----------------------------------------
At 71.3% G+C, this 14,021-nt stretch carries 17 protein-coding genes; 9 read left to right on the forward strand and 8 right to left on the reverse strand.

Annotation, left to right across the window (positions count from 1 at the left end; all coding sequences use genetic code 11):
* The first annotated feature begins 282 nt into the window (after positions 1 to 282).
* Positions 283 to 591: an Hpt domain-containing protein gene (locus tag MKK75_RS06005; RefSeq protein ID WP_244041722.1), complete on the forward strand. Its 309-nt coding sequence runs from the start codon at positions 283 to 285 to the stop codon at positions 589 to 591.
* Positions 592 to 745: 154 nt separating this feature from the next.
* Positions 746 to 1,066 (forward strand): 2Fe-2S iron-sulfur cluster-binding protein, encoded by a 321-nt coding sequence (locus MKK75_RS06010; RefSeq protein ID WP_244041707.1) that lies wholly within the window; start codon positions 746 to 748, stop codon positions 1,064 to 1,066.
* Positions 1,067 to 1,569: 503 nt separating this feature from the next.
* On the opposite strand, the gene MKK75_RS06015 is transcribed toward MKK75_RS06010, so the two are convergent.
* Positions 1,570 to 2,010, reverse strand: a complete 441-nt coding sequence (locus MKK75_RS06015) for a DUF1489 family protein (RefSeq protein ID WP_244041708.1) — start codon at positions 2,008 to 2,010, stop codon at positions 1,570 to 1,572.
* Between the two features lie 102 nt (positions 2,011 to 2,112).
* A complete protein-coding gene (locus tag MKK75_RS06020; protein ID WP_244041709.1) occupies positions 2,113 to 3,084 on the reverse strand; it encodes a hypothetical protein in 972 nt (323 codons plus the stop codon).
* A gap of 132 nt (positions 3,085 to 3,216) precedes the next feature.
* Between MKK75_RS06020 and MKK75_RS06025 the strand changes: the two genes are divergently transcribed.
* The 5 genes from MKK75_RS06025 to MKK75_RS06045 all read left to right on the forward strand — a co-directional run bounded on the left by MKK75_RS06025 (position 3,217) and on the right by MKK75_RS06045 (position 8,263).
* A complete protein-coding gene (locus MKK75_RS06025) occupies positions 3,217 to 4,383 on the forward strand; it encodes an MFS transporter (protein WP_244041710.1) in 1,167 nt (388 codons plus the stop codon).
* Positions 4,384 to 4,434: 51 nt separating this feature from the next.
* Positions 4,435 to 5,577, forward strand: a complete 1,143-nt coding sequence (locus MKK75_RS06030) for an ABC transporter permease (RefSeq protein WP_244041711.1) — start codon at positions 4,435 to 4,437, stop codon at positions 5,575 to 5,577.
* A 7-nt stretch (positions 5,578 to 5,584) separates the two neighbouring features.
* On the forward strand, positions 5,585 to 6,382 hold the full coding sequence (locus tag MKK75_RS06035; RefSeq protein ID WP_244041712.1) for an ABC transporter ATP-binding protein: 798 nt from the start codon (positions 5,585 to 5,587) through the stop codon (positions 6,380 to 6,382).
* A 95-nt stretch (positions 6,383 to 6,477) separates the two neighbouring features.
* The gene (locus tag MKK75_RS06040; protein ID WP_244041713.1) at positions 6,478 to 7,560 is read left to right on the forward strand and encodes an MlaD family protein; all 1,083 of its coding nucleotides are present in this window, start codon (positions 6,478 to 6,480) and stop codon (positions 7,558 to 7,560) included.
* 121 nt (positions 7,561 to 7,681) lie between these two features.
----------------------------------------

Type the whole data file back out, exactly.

At 71.3% G+C, this 14,021-nt stretch carries 17 protein-coding genes; 9 read left to right on the forward strand and 8 right to left on the reverse strand.

Annotation, left to right across the window (positions count from 1 at the left end; all coding sequences use genetic code 11):
* The first annotated feature begins 282 nt into the window (after positions 1 to 282).
* Positions 283 to 591: an Hpt domain-containing protein gene (locus tag MKK75_RS06005; RefSeq protein ID WP_244041722.1), complete on the forward strand. Its 309-nt coding sequence runs from the start codon at positions 283 to 285 to the stop codon at positions 589 to 591.
* Positions 592 to 745: 154 nt separating this feature from the next.
* Positions 746 to 1,066 (forward strand): 2Fe-2S iron-sulfur cluster-binding protein, encoded by a 321-nt coding sequence (locus MKK75_RS06010; RefSeq protein ID WP_244041707.1) that lies wholly within the window; start codon positions 746 to 748, stop codon positions 1,064 to 1,066.
* Positions 1,067 to 1,569: 503 nt separating this feature from the next.
* On the opposite strand, the gene MKK75_RS06015 is transcribed toward MKK75_RS06010, so the two are convergent.
* Positions 1,570 to 2,010, reverse strand: a complete 441-nt coding sequence (locus MKK75_RS06015) for a DUF1489 family protein (RefSeq protein ID WP_244041708.1) — start codon at positions 2,008 to 2,010, stop codon at positions 1,570 to 1,572.
* Between the two features lie 102 nt (positions 2,011 to 2,112).
* A complete protein-coding gene (locus tag MKK75_RS06020; protein ID WP_244041709.1) occupies positions 2,113 to 3,084 on the reverse strand; it encodes a hypothetical protein in 972 nt (323 codons plus the stop codon).
* A gap of 132 nt (positions 3,085 to 3,216) precedes the next feature.
* Between MKK75_RS06020 and MKK75_RS06025 the strand changes: the two genes are divergently transcribed.
* The 5 genes from MKK75_RS06025 to MKK75_RS06045 all read left to right on the forward strand — a co-directional run bounded on the left by MKK75_RS06025 (position 3,217) and on the right by MKK75_RS06045 (position 8,263).
* A complete protein-coding gene (locus MKK75_RS06025) occupies positions 3,217 to 4,383 on the forward strand; it encodes an MFS transporter (protein WP_244041710.1) in 1,167 nt (388 codons plus the stop codon).
* Positions 4,384 to 4,434: 51 nt separating this feature from the next.
* Positions 4,435 to 5,577, forward strand: a complete 1,143-nt coding sequence (locus MKK75_RS06030) for an ABC transporter permease (RefSeq protein WP_244041711.1) — start codon at positions 4,435 to 4,437, stop codon at positions 5,575 to 5,577.
* A 7-nt stretch (positions 5,578 to 5,584) separates the two neighbouring features.
* On the forward strand, positions 5,585 to 6,382 hold the full coding sequence (locus tag MKK75_RS06035; RefSeq protein ID WP_244041712.1) for an ABC transporter ATP-binding protein: 798 nt from the start codon (positions 5,585 to 5,587) through the stop codon (positions 6,380 to 6,382).
* A 95-nt stretch (positions 6,383 to 6,477) separates the two neighbouring features.
* The gene (locus tag MKK75_RS06040; protein ID WP_244041713.1) at positions 6,478 to 7,560 is read left to right on the forward strand and encodes an MlaD family protein; all 1,083 of its coding nucleotides are present in this window, start codon (positions 6,478 to 6,480) and stop codon (positions 7,558 to 7,560) included.
* 121 nt (positions 7,561 to 7,681) lie between these two features.